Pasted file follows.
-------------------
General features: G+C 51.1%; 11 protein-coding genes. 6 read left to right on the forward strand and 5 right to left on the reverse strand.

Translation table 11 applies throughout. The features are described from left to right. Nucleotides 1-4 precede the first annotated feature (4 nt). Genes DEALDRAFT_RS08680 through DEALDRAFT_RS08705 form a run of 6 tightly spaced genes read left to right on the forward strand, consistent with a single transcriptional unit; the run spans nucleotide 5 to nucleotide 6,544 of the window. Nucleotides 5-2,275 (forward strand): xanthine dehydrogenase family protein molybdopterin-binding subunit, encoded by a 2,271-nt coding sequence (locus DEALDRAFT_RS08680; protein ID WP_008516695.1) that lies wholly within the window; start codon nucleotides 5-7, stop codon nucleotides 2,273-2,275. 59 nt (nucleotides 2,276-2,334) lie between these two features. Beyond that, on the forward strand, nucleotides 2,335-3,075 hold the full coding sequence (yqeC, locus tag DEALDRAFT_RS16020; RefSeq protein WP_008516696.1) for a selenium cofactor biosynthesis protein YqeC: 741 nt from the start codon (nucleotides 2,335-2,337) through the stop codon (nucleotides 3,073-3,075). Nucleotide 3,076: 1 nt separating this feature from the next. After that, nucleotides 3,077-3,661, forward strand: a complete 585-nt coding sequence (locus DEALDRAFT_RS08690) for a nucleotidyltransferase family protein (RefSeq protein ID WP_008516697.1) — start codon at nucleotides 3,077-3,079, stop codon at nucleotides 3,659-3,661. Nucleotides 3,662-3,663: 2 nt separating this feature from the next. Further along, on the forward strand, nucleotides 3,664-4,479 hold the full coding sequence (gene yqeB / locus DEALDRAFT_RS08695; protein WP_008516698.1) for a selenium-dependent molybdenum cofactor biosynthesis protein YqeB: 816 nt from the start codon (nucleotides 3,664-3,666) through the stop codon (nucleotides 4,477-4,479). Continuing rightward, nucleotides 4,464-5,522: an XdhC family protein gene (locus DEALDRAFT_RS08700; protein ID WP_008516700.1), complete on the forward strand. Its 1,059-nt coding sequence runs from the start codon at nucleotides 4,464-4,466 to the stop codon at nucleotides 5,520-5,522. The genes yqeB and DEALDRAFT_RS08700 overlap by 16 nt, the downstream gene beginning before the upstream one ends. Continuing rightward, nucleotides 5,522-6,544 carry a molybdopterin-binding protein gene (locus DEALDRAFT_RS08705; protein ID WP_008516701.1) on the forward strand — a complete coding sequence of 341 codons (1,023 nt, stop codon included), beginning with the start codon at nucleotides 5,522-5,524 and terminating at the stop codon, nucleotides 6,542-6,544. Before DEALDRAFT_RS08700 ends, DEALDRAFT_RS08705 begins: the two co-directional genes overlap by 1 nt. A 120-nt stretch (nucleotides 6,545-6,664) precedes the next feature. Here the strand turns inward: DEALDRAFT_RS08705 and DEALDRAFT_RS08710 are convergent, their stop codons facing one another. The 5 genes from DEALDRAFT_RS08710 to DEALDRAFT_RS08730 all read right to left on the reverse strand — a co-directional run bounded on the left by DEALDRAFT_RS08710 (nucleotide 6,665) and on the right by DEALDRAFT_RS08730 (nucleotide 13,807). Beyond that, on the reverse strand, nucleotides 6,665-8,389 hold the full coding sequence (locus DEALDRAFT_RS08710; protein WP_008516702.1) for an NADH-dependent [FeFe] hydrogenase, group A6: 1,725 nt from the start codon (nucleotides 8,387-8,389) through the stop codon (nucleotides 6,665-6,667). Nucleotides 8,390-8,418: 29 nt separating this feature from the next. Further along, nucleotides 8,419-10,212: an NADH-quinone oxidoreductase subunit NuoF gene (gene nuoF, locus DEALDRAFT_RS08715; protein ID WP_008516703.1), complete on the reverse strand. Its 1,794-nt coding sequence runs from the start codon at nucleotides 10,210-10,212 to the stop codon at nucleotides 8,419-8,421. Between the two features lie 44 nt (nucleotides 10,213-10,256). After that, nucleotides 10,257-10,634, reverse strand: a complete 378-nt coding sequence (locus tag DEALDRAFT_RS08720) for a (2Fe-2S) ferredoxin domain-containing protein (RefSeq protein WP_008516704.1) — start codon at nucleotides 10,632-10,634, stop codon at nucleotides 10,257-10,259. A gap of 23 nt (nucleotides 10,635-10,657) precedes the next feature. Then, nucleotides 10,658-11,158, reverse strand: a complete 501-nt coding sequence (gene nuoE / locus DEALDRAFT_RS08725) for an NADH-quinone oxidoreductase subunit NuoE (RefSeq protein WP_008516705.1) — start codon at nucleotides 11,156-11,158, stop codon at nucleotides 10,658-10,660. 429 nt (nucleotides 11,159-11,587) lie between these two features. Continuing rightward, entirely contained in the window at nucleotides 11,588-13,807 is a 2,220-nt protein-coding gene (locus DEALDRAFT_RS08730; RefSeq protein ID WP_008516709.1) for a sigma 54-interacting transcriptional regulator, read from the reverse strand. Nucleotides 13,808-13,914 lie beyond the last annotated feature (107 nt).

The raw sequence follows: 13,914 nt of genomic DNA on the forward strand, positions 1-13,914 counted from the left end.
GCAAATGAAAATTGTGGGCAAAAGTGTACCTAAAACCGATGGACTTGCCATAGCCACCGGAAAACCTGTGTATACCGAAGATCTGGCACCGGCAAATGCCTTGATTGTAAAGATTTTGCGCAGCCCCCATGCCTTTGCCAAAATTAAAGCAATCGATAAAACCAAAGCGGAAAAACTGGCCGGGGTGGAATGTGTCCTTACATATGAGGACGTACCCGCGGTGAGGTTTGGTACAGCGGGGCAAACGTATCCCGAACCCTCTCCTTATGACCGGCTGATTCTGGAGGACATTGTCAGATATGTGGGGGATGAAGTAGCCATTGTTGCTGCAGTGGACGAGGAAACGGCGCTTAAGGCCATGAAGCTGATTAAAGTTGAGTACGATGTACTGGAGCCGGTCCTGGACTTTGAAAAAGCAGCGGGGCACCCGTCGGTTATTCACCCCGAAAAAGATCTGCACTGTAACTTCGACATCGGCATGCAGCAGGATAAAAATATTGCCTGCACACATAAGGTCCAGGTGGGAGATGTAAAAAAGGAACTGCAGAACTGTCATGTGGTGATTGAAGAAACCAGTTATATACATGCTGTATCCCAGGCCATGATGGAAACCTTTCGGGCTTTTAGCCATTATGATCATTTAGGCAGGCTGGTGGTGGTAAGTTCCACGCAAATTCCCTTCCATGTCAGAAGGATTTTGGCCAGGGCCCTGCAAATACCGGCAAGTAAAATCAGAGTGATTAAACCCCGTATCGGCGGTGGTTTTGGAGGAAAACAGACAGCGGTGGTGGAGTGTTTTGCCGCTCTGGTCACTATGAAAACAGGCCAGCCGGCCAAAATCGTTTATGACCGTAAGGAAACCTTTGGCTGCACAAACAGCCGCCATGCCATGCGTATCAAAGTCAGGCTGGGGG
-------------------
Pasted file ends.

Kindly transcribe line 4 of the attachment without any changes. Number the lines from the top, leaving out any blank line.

GCAAATGAAAATTGTGGGCAAAAGTGTACCTAAAACCGATGGACTTGCCATAGCCACCGGAAAACCTGTGTATACCGAAGATCTGGCACCGGCAAATGCCTTGATTGTAAAGATTTTGCGCAGCCCCCATGCCTTTGCCAAAATTAAAGCAATCGATAAAACCAAAGCGGAAAAACTGGCCGGGGTGGAATGTGTCCTTACATATGAGGACGTACCCGCGGTGAGGTTTGGTACAGCGGGGCAAACGTATCCCGAACCCTCTCCTTATGACCGGCTGATTCTGGAGGACATTGTCAGATATGTGGGGGATGAAGTAGCCATTGTTGCTGCAGTGGACGAGGAAACGGCGCTTAAGGCCATGAAGCTGATTAAAGTTGAGTACGATGTACTGGAGCCGGTCCTGGACTTTGAAAAAGCAGCGGGGCACCCGTCGGTTATTCACCCCGAAAAAGATCTGCACTGTAACTTCGACATCGGCATGCAGCAGGATAAAAATATTGCCTGCACACATAAGGTCCAGGTGGGAGATGTAAAAAAGGAACTGCAGAACTGTCATGTGGTGATTGAAGAAACCAGTTATATACATGCTGTATCCCAGGCCATGATGGAAACCTTTCGGGCTTTTAGCCATTATGATCATTTAGGCAGGCTGGTGGTGGTAAGTTCCACGCAAATTCCCTTCCATGTCAGAAGGATTTTGGCCAGGGCCCTGCAAATACCGGCAAGTAAAATCAGAGTGATTAAACCCCGTATCGGCGGTGGTTTTGGAGGAAAACAGACAGCGGTGGTGGAGTGTTTTGCCGCTCTGGTCACTATGAAAACAGGCCAGCCGGCCAAAATCGTTTATGACCGTAAGGAAACCTTTGGCTGCACAAACAGCCGCCATGCCATGCGTATCAAAGTCAGGCTGGGGG